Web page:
They're Back!!!!! - Leopard Hills Private Game Reserve Menu

They’re Back!!!!!

Posted on September 20, 2008

It was been a long and hard road getting to this point, but as of this morning, Makwela and her last remaining cub are back, with a little help from their friends.

Since I last reported back to you, there have been many ups and downs with regards to Makwela and her cub, and it is amazing how many people have been touched by this saga and are desperate for news.

We held an emergency meeting five days ago with the Lodges in the Western Sector to strategies ways in which we could resolve this issue to the benefit of all concerned. We unanimously agreed that our first priority was our responsibility to the Local Community; their safety is always our primary concern, and coupled with this, our responsibility to Makwela and her cub, we needed to come up with a plan to get them back, time was running out for them, and there is no question in my mind it was a matter of time before they would both meet an untimely end.

The terrain outside, up in the hills, is a very difficult place to walk, let alone try and dart a female leopard and her cub, there are just too many places for them to hide up in the rocky outcrops and caves. Seeking advice from the Veterinary Services in the Kruger National Park, it was suggested we use a large cage with a trap door, and try and lure them in with bait, commonly known as a predator trap. Once we managed to get hold of one, this cage was transported half way up the mountain, and left in a place where the freshest tracks had been located. It was a very long shot as neither Makwela nor the cub had been sighted for a couple of days; we had to go on what the tracks told us. Once the trap had been set, our colleagues from Ulusaba sat vigil at the base of the hill and waited.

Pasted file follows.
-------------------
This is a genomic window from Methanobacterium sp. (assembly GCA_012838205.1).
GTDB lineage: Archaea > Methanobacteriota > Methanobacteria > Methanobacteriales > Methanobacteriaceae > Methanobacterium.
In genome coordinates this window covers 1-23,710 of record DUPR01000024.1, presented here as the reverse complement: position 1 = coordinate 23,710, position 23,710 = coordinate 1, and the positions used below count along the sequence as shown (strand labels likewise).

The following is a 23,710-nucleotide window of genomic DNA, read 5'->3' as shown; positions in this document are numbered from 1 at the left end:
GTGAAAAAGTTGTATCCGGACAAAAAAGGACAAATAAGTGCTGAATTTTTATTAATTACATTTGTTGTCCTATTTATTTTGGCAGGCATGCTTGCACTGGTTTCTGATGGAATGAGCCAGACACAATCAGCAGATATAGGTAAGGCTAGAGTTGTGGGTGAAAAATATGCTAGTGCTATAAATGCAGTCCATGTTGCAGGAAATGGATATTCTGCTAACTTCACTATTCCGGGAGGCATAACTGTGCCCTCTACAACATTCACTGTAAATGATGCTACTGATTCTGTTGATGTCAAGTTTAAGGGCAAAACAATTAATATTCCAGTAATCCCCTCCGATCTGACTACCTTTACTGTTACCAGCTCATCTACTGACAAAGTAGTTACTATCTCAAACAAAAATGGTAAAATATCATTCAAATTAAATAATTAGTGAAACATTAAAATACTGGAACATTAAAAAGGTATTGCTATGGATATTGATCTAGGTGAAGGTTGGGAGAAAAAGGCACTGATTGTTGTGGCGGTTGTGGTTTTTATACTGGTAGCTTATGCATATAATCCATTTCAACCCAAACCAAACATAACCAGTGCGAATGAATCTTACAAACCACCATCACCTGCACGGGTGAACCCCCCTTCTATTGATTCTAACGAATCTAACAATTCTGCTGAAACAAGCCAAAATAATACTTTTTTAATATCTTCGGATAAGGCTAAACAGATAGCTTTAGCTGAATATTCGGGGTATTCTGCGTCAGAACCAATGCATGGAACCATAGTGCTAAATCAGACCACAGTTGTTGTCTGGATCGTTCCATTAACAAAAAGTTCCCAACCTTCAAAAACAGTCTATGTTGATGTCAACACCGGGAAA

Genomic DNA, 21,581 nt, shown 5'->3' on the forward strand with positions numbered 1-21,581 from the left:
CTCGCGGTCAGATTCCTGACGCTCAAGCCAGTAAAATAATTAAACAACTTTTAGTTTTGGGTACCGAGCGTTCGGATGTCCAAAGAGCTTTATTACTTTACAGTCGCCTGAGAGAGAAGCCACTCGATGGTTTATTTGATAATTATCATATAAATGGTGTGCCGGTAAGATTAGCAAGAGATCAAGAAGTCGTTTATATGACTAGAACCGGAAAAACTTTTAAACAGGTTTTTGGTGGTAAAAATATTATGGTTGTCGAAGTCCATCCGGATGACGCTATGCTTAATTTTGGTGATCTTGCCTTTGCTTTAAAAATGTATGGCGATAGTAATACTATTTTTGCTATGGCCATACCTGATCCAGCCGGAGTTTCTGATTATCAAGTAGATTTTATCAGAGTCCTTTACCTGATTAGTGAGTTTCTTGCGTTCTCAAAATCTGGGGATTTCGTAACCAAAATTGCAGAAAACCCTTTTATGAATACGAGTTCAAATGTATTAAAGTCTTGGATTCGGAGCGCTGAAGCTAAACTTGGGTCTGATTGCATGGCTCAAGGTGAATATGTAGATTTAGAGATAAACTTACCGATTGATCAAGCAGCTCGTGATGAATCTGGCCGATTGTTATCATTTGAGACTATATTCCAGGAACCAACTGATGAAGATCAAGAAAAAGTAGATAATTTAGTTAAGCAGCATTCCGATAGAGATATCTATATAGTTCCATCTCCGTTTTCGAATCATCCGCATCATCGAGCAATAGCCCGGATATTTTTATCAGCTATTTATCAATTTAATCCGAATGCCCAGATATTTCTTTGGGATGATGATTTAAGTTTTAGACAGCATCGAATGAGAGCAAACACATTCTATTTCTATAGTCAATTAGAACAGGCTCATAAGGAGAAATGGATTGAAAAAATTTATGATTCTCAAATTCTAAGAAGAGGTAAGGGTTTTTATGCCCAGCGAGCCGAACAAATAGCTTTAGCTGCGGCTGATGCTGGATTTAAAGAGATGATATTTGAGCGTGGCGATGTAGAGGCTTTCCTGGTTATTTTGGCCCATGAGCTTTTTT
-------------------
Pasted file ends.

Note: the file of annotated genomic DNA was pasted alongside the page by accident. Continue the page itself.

Amazingly at 23h00, that night, the cub entered the cage and sprung the gate, and Makwela was seen sitting up next to the trap looking amazingly relaxed. I was called out at first light that morning, and from a vantage point, could quite clearly see the cub in the cage, with Makwela actually sitting on top of the cage, both looking quite unconcerned. Once again we were faced with a dilemma, we had the cub, but we still needed to get Makwela. Walking up onto the mountain to try and dart her was not an option, the only choice left to us was to put another cage next to the where the cub was caught in the hope she would be enticed into it, a log shot, but worth a try. Carrying the second cage up the mountain and placing it next to where the cubs cage was a hair-raising experience, knowing Makwela was somewhere close by watching us from the safety of the dense bush. The Last thing we needed was for her to charge out the bushes at us while we positioned the second cage, not something I was eager to add to my list of close calls.

Fortunately everything went to plan and the second cage was now in position and baited, all we could do now was retire to the base of the mountain and wait. Again personal and colleagues from neighbouring Lodges sat vigil. I had a report that evening that Makwela had come out of hiding, moved down the mountain to the second cage, and without hesitation, walked directly into it. It was jubilation when she appeared and entered the trap; shortly followed by huge disappointment when she walked out again when the mechanism malfunctioned………….it was an all time low as she disappeared into the bush with the bait. Being too late to rebate the cage, the Team had to wait till morning to move back up the hill, giving them an opportunity to give the cub water and ensure it still had a good supply of meat in the cage.